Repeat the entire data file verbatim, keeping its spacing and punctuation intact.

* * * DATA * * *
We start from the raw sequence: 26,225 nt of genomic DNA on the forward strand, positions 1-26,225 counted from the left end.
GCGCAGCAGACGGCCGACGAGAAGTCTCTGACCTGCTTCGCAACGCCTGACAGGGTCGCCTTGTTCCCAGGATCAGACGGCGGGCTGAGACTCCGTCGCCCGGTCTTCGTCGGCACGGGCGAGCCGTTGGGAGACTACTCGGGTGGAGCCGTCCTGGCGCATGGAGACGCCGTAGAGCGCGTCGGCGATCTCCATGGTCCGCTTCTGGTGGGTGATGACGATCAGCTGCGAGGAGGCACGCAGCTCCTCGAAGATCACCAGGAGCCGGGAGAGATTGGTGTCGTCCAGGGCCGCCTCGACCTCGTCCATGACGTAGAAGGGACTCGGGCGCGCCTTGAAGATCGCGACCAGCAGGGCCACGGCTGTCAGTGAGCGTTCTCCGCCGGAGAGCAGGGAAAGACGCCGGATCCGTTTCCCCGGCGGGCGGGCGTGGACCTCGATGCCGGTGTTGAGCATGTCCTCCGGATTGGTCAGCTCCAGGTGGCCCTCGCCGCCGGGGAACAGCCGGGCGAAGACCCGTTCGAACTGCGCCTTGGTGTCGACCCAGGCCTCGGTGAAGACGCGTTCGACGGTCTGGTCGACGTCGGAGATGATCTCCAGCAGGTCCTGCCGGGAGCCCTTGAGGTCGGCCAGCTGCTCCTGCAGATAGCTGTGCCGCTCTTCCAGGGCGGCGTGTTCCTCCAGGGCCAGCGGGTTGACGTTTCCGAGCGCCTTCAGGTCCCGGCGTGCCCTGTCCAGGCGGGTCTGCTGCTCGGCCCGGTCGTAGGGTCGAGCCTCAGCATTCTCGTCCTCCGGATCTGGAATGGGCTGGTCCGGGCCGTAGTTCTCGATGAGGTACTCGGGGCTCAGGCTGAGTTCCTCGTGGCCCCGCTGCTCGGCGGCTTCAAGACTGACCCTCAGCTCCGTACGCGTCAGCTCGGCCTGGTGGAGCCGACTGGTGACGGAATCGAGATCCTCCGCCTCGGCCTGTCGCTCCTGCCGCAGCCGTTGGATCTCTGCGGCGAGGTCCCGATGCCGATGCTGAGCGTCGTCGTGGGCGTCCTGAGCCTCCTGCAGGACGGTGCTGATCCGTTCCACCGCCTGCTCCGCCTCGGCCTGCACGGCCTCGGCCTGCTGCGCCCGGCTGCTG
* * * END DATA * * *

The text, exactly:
We start from the raw sequence: 26,225 nt of genomic DNA on the forward strand, positions 1-26,225 counted from the left end.
GCGCAGCAGACGGCCGACGAGAAGTCTCTGACCTGCTTCGCAACGCCTGACAGGGTCGCCTTGTTCCCAGGATCAGACGGCGGGCTGAGACTCCGTCGCCCGGTCTTCGTCGGCACGGGCGAGCCGTTGGGAGACTACTCGGGTGGAGCCGTCCTGGCGCATGGAGACGCCGTAGAGCGCGTCGGCGATCTCCATGGTCCGCTTCTGGTGGGTGATGACGATCAGCTGCGAGGAGGCACGCAGCTCCTCGAAGATCACCAGGAGCCGGGAGAGATTGGTGTCGTCCAGGGCCGCCTCGACCTCGTCCATGACGTAGAAGGGACTCGGGCGCGCCTTGAAGATCGCGACCAGCAGGGCCACGGCTGTCAGTGAGCGTTCTCCGCCGGAGAGCAGGGAAAGACGCCGGATCCGTTTCCCCGGCGGGCGGGCGTGGACCTCGATGCCGGTGTTGAGCATGTCCTCCGGATTGGTCAGCTCCAGGTGGCCCTCGCCGCCGGGGAACAGCCGGGCGAAGACCCGTTCGAACTGCGCCTTGGTGTCGACCCAGGCCTCGGTGAAGACGCGTTCGACGGTCTGGTCGACGTCGGAGATGATCTCCAGCAGGTCCTGCCGGGAGCCCTTGAGGTCGGCCAGCTGCTCCTGCAGATAGCTGTGCCGCTCTTCCAGGGCGGCGTGTTCCTCCAGGGCCAGCGGGTTGACGTTTCCGAGCGCCTTCAGGTCCCGGCGTGCCCTGTCCAGGCGGGTCTGCTGCTCGGCCCGGTCGTAGGGTCGAGCCTCAGCATTCTCGTCCTCCGGATCTGGAATGGGCTGGTCCGGGCCGTAGTTCTCGATGAGGTACTCGGGGCTCAGGCTGAGTTCCTCGTGGCCCCGCTGCTCGGCGGCTTCAAGACTGACCCTCAGCTCCGTACGCGTCAGCTCGGCCTGGTGGAGCCGACTGGTGACGGAATCGAGATCCTCCGCCTCGGCCTGTCGCTCCTGCCGCAGCCGTTGGATCTCTGCGGCGAGGTCCCGATGCCGATGCTGAGCGTCGTCGTGGGCGTCCTGAGCCTCCTGCAGGACGGTGCTGATCCGTTCCACCGCCTGCTCCGCCTCGGCCTGCACGGCCTCGGCCTGCTGCGCCCGGCTGCTG